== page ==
Tim.
     
  12. Tim Shoppa

    Tim Shoppa Guest

    Hey, some of us actually enjoy endeavoring to construct a mnemonic
    memory device from stone knives and bearskins!

    I always wanted to build a color TV using nothing but 555's and 2N2222's.

    Tim.
     
  13. soundman

    soundman Guest

    Hi,
    I need some kind of light blocking mechanism (ie. a shutter)
    to block light from the front of an 1in diameter optical lens,
    under electronic or electromechanical control. Shutter speed is
    not critical and On/Off control is fine - no need to control
    the amount of passing through.
    Does anybody know of a device which would do this job?
    Is there an LCD type device available which would accomplish
    this (ie. allow light to pass straight through or get fully
    blocked, under electronic control)?

    Suggestions?

    Thanks,
    John
    (PS. get rid of all the numbers in my email to reply direct).
     
  14. Marc H.Popek

    Marc H.Popek Guest

    Sound man,

    based upon your description, an electromagnetic driven shutter is the
    easiest to drive , has the lowest "insertion loss" of the good light, and
    highest "extinction ratio" with an almost infinite Off/ to ON ratio!

    the lcd would sort of do the trick, and it would be adjustable as you
    suspected! also polarizing the output light, and relatively high
    transmission losses, as well. way faster than the relay and about a 100:1 to
    1000:1 extinction ratio .

    Marco
     
  15. Walt Jung

    Walt Jung Guest

    On 19 Aug 2004 17:50:29 -0700, (Tim Shoppa)
    wrote:

    snips...
    There were two editions of "IC Timer Cookbook" CR, 1977 and
    1983, respectively. The ISBNs were: 0-672-21416-4 for the first Ed.,
    and 0-672-21932-8 for the 2nd Ed. Copies can be found at various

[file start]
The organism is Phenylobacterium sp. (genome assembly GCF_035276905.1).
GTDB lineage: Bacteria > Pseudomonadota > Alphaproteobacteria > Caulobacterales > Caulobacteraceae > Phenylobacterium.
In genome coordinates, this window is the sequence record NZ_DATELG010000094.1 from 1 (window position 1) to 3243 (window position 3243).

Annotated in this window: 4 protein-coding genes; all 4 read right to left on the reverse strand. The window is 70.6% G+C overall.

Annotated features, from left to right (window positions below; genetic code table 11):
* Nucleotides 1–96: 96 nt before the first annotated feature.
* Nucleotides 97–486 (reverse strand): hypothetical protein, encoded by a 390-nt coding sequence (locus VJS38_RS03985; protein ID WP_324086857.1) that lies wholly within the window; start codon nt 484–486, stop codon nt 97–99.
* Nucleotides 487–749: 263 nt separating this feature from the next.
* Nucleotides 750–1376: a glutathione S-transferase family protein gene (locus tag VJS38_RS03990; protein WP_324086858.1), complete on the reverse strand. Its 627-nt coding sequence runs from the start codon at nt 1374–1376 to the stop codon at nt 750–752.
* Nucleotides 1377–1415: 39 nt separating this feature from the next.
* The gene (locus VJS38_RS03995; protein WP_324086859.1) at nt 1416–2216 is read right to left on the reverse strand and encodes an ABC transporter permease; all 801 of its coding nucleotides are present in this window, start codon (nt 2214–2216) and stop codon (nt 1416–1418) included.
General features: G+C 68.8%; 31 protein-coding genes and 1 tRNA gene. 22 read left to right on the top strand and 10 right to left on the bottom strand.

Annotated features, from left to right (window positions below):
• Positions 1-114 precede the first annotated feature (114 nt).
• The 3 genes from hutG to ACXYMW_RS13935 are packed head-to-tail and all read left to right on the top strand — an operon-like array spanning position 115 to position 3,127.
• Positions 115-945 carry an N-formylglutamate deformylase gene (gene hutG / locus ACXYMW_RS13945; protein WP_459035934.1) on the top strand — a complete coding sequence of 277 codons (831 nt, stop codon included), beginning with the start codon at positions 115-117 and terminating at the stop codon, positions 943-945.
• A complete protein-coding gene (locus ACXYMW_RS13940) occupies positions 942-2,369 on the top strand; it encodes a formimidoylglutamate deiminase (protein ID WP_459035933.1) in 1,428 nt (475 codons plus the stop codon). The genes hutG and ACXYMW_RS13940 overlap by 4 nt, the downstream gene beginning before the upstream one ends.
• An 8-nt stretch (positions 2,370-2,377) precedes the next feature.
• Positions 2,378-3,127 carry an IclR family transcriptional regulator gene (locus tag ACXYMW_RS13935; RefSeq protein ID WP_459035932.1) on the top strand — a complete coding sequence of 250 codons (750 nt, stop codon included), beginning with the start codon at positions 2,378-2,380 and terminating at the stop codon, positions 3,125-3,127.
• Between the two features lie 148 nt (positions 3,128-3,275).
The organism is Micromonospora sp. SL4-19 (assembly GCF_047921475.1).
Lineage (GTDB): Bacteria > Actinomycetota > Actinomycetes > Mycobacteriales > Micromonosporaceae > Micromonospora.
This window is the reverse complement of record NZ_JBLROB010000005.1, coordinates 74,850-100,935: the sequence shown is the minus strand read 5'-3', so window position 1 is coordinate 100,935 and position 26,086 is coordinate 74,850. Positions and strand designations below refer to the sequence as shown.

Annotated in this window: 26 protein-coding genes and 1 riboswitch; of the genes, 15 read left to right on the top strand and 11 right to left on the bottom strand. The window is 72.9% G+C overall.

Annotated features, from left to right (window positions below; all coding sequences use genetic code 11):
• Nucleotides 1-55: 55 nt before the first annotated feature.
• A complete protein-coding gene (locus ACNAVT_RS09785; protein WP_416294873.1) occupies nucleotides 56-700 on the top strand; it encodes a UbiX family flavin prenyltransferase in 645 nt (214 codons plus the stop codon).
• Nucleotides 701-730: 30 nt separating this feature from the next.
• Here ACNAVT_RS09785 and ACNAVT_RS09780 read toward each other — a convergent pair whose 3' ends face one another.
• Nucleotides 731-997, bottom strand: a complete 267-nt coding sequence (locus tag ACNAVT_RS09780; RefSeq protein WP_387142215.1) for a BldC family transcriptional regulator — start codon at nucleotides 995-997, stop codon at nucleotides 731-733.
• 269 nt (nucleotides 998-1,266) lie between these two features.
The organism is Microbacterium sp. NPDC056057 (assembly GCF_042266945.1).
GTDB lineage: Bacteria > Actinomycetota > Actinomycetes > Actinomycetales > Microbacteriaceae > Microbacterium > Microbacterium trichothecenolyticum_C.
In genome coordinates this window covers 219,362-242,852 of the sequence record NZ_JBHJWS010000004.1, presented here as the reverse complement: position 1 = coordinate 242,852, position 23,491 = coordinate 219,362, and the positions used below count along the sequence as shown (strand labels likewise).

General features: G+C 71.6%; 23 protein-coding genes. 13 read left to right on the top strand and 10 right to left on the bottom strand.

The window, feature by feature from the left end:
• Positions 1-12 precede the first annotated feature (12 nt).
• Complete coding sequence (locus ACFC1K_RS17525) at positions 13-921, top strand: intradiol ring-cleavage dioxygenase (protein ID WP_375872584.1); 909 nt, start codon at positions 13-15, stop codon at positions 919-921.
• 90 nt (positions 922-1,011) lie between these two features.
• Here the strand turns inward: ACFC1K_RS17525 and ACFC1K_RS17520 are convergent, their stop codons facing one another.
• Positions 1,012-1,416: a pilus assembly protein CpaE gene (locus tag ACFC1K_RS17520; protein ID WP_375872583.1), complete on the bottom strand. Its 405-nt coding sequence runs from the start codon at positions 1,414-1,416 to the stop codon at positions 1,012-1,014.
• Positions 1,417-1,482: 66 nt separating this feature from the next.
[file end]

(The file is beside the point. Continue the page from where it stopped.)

prices above/below the original at used book shops. Go
    www.abebooks.com and enter terms of "IC Timer Cookbook" as title and
    my name as the author.

    In the 2nd Ed. there is a fair amount of info on CMOS
    counter/timers. But yes, such parts as the NSC LM322, LM3905 have left
    the scene, while the 555 goes on strong even today.
    The publisher for these books was Howard W. Sams, not TAB. I
    dunno about the "Numerous typos and inconsistencies" in the two books
    mentioned above. But I have noticed such things in TAB books.




    Walt Jung

    Email: wjung at usa dot net
    Web site: http://home.comcast.net/~walt-jung/wsb/html/view.cgi-home.html-.html
     
  16. If there were errors in any of your Sam's books, they had to be relatively
    obscure. The errors in the Tab Books were often pretty blatant. I remember
    the author of a book about the 6809 CPU saying in his Popular Electronics
    column to not buy his book, since it had been edited so badly that they
    left out key things, but kept in a section that was irrelevant without
    the missing section.

    Michael
     
  17. Walt Jung

    Walt Jung Guest

    Thnx for the positive words, Michael.